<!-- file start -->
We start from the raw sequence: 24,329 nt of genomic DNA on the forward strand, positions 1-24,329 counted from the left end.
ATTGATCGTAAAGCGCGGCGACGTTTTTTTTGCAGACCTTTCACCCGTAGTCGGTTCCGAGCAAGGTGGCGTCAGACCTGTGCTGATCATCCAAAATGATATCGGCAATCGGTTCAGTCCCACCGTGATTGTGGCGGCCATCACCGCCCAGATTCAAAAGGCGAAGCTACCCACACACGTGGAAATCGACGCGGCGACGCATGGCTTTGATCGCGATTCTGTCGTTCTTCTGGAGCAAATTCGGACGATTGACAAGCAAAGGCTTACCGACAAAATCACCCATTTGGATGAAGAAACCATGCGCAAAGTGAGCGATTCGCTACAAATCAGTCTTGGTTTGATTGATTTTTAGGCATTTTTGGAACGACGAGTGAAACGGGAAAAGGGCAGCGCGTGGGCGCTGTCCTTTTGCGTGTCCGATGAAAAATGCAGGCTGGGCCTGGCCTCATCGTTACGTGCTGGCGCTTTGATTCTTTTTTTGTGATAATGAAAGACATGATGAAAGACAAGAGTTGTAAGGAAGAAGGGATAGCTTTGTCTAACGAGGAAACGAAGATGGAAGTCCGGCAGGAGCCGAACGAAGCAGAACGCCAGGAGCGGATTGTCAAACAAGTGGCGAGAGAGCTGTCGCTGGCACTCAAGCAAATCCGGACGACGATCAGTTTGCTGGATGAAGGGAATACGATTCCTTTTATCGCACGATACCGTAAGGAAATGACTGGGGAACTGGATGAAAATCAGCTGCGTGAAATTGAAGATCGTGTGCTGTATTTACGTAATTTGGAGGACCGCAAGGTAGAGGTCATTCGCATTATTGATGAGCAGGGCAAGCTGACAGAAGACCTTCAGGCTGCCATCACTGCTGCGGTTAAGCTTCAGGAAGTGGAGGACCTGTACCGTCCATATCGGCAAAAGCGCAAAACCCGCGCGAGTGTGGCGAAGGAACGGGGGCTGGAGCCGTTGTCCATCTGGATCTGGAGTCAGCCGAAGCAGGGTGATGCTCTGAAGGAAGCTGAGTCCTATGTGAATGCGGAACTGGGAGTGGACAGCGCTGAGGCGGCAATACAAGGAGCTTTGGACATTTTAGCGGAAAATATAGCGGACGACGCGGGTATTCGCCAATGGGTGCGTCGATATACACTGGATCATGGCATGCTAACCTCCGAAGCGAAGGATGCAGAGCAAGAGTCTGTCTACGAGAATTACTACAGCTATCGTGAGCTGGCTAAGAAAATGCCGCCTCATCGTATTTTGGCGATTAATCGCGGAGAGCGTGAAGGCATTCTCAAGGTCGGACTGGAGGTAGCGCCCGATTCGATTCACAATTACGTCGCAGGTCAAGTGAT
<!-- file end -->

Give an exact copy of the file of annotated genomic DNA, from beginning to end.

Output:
We start from the raw sequence: 24,329 nt of genomic DNA on the forward strand, positions 1-24,329 counted from the left end.
ATTGATCGTAAAGCGCGGCGACGTTTTTTTTGCAGACCTTTCACCCGTAGTCGGTTCCGAGCAAGGTGGCGTCAGACCTGTGCTGATCATCCAAAATGATATCGGCAATCGGTTCAGTCCCACCGTGATTGTGGCGGCCATCACCGCCCAGATTCAAAAGGCGAAGCTACCCACACACGTGGAAATCGACGCGGCGACGCATGGCTTTGATCGCGATTCTGTCGTTCTTCTGGAGCAAATTCGGACGATTGACAAGCAAAGGCTTACCGACAAAATCACCCATTTGGATGAAGAAACCATGCGCAAAGTGAGCGATTCGCTACAAATCAGTCTTGGTTTGATTGATTTTTAGGCATTTTTGGAACGACGAGTGAAACGGGAAAAGGGCAGCGCGTGGGCGCTGTCCTTTTGCGTGTCCGATGAAAAATGCAGGCTGGGCCTGGCCTCATCGTTACGTGCTGGCGCTTTGATTCTTTTTTTGTGATAATGAAAGACATGATGAAAGACAAGAGTTGTAAGGAAGAAGGGATAGCTTTGTCTAACGAGGAAACGAAGATGGAAGTCCGGCAGGAGCCGAACGAAGCAGAACGCCAGGAGCGGATTGTCAAACAAGTGGCGAGAGAGCTGTCGCTGGCACTCAAGCAAATCCGGACGACGATCAGTTTGCTGGATGAAGGGAATACGATTCCTTTTATCGCACGATACCGTAAGGAAATGACTGGGGAACTGGATGAAAATCAGCTGCGTGAAATTGAAGATCGTGTGCTGTATTTACGTAATTTGGAGGACCGCAAGGTAGAGGTCATTCGCATTATTGATGAGCAGGGCAAGCTGACAGAAGACCTTCAGGCTGCCATCACTGCTGCGGTTAAGCTTCAGGAAGTGGAGGACCTGTACCGTCCATATCGGCAAAAGCGCAAAACCCGCGCGAGTGTGGCGAAGGAACGGGGGCTGGAGCCGTTGTCCATCTGGATCTGGAGTCAGCCGAAGCAGGGTGATGCTCTGAAGGAAGCTGAGTCCTATGTGAATGCGGAACTGGGAGTGGACAGCGCTGAGGCGGCAATACAAGGAGCTTTGGACATTTTAGCGGAAAATATAGCGGACGACGCGGGTATTCGCCAATGGGTGCGTCGATATACACTGGATCATGGCATGCTAACCTCCGAAGCGAAGGATGCAGAGCAAGAGTCTGTCTACGAGAATTACTACAGCTATCGTGAGCTGGCTAAGAAAATGCCGCCTCATCGTATTTTGGCGATTAATCGCGGAGAGCGTGAAGGCATTCTCAAGGTCGGACTGGAGGTAGCGCCCGATTCGATTCACAATTACGTCGCAGGTCAAGTGAT